I have spent Lockdown 2020 writing about all that wonderful history hiding in plain sight. There were 25 posts in all. Here are a few snatches of conversation from some of the ghosts raised – one from each post. For some New Year’s fun, since you can’t go out, how about seeing if you can you answer their questions?
1 – “I brought my nephew with me to these strange islands at the edge of the world, to trade for tin. But he’s just not cut out for it. He’s going back to work with his father in the carpenter’s shop. Everyone will know my nephew’s name, but what was mine?”
2 – “Champagne! At least one thing those Frenchies do well. Best thing for buffing one’s boots. Be so kind as to tell me my name”.
3 – “My people call me Boudicca, the Victorious One. I addressed the troops from my chariot and roused them to annihilate these hated foreign invaders. But first, we needed to see if the gods would favour us. So I pulled the creature out from under my cloak and let it run, so the druids could interpret the signs. What was the creature?”
4 – “My name’s Mary – I hail from Exeter. The Luftwaffe had the cheek to bomb my home, but I carried on with my war work regardless. I even got a medal for it!. What sort of creature am I ?
5 – “The name’s Tam O’Shanter, and I had a near escape.I swear to you, the witch was dancing in the moonlight with her coven, dressed in nothing but the skimpiest nightie. Then they saw me and I fled like the wind. What do we Scots call such a wee garment?”
6 – “You couldn’t make it up – a nautical man like me, and they put my statue in the English town furthest away from the sea! My name is John Smith, but what was the name of the ill-fated ship I commanded?”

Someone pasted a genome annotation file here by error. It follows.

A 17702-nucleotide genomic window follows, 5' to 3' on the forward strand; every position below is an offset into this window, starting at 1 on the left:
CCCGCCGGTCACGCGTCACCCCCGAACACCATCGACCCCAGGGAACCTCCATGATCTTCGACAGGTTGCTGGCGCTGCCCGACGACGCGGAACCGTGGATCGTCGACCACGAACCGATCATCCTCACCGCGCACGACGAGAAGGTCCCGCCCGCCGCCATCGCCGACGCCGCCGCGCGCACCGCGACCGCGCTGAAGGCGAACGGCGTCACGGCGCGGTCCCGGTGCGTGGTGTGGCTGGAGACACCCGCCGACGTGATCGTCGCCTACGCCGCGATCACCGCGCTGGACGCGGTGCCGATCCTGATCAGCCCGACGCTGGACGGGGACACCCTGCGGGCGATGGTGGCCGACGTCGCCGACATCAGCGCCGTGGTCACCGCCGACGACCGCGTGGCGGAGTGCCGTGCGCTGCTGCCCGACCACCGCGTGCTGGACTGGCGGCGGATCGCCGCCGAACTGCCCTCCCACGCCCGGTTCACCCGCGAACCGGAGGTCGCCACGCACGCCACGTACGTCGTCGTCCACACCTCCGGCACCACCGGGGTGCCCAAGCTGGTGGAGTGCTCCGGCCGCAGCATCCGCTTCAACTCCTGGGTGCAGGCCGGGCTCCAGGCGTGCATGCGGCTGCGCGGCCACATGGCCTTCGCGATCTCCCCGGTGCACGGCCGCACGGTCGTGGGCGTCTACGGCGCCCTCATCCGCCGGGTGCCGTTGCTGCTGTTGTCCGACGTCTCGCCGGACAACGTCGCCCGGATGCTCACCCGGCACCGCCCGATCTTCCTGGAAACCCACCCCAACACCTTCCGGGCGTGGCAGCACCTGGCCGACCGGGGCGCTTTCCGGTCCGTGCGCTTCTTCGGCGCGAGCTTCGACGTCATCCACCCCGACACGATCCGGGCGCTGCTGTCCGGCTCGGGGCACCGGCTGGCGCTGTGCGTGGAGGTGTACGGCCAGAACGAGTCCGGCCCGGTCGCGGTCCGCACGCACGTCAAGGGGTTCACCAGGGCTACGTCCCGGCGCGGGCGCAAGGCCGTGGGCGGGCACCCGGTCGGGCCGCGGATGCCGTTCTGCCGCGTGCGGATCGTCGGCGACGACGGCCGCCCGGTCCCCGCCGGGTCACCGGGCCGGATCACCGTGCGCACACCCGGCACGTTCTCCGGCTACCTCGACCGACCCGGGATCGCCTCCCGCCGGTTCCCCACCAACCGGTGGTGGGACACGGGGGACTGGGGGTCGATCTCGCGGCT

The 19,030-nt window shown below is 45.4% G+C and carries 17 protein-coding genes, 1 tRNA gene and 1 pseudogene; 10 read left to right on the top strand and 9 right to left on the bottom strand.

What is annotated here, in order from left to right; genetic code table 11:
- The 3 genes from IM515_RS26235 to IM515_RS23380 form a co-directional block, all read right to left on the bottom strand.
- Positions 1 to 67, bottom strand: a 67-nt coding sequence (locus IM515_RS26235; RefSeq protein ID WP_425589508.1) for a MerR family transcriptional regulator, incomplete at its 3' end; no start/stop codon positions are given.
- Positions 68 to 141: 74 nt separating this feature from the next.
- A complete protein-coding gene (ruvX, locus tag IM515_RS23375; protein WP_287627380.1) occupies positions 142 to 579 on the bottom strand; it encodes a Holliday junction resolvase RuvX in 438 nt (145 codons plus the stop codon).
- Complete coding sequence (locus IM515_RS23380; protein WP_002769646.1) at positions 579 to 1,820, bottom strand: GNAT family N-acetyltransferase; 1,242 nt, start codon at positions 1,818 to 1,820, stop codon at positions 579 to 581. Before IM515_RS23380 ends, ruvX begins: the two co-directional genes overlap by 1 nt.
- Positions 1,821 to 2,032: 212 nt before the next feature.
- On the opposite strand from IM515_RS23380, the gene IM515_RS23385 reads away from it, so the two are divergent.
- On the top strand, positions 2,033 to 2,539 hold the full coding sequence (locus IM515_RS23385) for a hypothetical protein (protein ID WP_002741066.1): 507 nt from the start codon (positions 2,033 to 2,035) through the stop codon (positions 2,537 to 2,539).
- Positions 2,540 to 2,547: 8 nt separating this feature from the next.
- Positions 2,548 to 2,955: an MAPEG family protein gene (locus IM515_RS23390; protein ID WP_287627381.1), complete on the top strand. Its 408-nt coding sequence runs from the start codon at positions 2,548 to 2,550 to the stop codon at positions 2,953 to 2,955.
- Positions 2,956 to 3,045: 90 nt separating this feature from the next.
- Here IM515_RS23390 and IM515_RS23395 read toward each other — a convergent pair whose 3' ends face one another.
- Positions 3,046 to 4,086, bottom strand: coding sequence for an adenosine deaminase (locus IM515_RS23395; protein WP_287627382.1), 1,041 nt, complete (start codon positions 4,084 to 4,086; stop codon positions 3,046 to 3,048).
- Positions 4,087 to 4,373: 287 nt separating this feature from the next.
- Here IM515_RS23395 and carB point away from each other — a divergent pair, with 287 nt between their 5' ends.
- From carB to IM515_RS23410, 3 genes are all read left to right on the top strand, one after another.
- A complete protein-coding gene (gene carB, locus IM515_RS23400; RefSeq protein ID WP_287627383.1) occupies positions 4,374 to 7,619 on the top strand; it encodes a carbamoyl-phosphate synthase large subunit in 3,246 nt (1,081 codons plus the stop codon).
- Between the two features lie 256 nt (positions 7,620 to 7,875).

7 – “Heh heh, they think I’m out hunting in the forest, but I sneak away to visit Bessie and little Harry. No one suspects a thing. Shouldn’t a Tudor king do what he likes, anyway? What was the name of my place of ‘Pilgrimage’? ”
8 – “I didn’t do so bad for a poor, disabled Irish boy. I took my pipes over the Irish Sea to England and played in music halls all over the place. My name became famous, although no one remembers who I was. What’s the universal expletive that keeps my name alive?”
9 – “I led a high old life, robbing and pirating on the high seas. But they done for me in the end at Wapping, and I finished up as a Thames Tassel. Whats my name?”
10 – “There’s an entire herd of chalky horses across the west country, but I’m the only one to carry a human. And a royal one, at that. What was the name of my rider?“
11 – The stingy old sod wouldn’t pay us a decent wage for bringing in his corn – so me and a few lads from the inn thought we’d pay him back, with a little prank. Next thing we knew, it was in all the London News Sheets. Who did they say had cut the old sod’s corn?
12 – “My name is Guillaume le Conquerant, although that’s not what you Saxons call me behind my back. I had only recently subdued the country, and things were still unstable. So it paid off, for the sake of peace, to grant the strange request of this ill-sorted band of Kentish natives. What was the name of the old Jutish law they wished to preserve?”
13 – “My name is Anne Askew, and that is my own name, not my husband’s. I stood firm for my beliefs, even when that evil, ill-faced servant of the king broke my poor body on the rack, and suffered me to burn at the stake. He will have to face the fires of hell for his sins. What was the name of my tormentor?
14 – “The old pagan gods and goddesses are never destroyed. The new religion just borrowed us and gave us different clothes. Look at me, from dreaming by a well in Ireland, to having a shiny new church in Fleet Street. My celtic name was Bree. What’s my name in the new religion?”
15 – “My name is John Snow, and I am a practitioner of medicine. Yes, you could say technically that it was theft – but I was desperate to save lives. Too many people getting sick, drinking that bilge. Well, it worked! What was it I stole?”